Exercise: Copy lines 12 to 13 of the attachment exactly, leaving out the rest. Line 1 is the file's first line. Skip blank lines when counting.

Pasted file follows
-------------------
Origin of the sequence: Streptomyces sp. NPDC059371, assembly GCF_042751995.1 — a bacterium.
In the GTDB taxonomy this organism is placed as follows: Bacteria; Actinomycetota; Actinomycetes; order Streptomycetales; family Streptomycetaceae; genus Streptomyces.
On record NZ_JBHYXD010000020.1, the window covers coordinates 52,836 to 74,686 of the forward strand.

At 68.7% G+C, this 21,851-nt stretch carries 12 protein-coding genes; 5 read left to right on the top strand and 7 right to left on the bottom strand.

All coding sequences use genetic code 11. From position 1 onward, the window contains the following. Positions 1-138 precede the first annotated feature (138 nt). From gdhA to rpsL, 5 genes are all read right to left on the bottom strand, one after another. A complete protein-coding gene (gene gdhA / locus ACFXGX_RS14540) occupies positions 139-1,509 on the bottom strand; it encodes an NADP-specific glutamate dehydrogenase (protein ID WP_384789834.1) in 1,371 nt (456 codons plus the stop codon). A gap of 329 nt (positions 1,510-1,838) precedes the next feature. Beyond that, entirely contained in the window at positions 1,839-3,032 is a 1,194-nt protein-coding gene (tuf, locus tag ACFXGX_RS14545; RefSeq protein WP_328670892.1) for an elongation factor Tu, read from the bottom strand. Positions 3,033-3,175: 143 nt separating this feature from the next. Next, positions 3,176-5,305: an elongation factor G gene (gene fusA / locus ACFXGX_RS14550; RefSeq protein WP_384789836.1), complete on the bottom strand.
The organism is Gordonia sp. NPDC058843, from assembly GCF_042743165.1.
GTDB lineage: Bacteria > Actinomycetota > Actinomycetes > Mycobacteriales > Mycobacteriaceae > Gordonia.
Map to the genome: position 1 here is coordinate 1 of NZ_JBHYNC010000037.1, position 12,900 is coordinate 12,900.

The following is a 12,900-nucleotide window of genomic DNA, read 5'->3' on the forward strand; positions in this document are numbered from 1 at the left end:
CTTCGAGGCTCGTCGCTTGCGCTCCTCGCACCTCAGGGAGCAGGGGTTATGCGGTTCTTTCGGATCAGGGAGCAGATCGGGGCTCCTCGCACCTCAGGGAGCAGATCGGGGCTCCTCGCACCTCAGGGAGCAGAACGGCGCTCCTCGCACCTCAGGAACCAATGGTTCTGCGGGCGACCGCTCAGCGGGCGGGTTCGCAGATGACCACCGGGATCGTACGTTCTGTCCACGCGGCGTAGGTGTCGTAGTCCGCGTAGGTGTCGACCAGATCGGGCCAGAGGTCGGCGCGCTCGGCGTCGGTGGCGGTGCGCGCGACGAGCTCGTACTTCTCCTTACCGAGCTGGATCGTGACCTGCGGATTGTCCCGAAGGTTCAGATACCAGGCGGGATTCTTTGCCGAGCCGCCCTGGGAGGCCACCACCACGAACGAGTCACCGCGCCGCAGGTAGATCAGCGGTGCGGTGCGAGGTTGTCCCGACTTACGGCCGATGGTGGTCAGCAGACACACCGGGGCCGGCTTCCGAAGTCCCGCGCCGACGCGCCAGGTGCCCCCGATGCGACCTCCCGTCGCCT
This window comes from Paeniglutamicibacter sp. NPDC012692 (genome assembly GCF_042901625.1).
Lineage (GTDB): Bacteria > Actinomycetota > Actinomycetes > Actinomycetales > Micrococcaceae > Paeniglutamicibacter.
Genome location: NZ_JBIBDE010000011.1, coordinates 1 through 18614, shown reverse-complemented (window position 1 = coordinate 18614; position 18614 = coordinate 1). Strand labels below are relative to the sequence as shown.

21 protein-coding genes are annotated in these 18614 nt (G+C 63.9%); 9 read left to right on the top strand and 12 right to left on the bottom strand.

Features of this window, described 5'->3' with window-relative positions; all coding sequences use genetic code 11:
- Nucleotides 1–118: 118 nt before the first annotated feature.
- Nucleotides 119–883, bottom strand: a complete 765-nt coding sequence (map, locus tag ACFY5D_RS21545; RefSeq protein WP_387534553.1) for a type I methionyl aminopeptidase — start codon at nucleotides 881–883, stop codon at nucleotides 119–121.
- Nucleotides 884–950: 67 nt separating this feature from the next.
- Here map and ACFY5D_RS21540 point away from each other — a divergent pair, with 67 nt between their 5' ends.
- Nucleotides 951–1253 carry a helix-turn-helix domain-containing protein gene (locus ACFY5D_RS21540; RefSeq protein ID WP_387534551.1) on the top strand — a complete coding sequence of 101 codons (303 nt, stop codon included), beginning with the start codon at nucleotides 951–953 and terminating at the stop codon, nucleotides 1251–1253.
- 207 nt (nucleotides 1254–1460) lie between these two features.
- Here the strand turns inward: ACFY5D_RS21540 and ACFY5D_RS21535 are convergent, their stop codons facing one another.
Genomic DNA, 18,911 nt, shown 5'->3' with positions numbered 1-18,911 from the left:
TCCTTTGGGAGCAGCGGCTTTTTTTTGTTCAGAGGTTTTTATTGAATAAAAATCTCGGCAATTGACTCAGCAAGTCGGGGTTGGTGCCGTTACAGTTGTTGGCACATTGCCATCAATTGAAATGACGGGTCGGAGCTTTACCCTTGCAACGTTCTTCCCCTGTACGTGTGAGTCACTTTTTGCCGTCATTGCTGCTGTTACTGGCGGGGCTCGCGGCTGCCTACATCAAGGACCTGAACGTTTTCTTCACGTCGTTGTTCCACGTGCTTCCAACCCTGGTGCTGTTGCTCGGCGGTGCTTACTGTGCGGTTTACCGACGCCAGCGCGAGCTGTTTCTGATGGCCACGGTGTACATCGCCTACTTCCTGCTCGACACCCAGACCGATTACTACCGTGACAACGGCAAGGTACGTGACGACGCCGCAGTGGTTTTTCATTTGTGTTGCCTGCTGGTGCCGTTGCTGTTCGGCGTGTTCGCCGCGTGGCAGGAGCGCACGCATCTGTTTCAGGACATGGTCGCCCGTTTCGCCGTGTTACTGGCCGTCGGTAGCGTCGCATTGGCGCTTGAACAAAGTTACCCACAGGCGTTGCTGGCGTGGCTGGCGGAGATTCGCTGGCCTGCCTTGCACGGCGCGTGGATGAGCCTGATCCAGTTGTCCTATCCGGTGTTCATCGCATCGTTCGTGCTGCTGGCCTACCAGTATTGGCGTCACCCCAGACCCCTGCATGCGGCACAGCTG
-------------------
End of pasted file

Lineage (GTDB): Bacteria > Actinomycetota > Actinomycetes > Actinomycetales > Micrococcaceae > Paeniglutamicibacter.
Genome location: NZ_JBIBDE010000011.1, coordinates 1 through 18614, shown reverse-complemented (window position 1 = coordinate 18614; position 18614 = coordinate 1). Strand labels below are relative to the sequence as shown.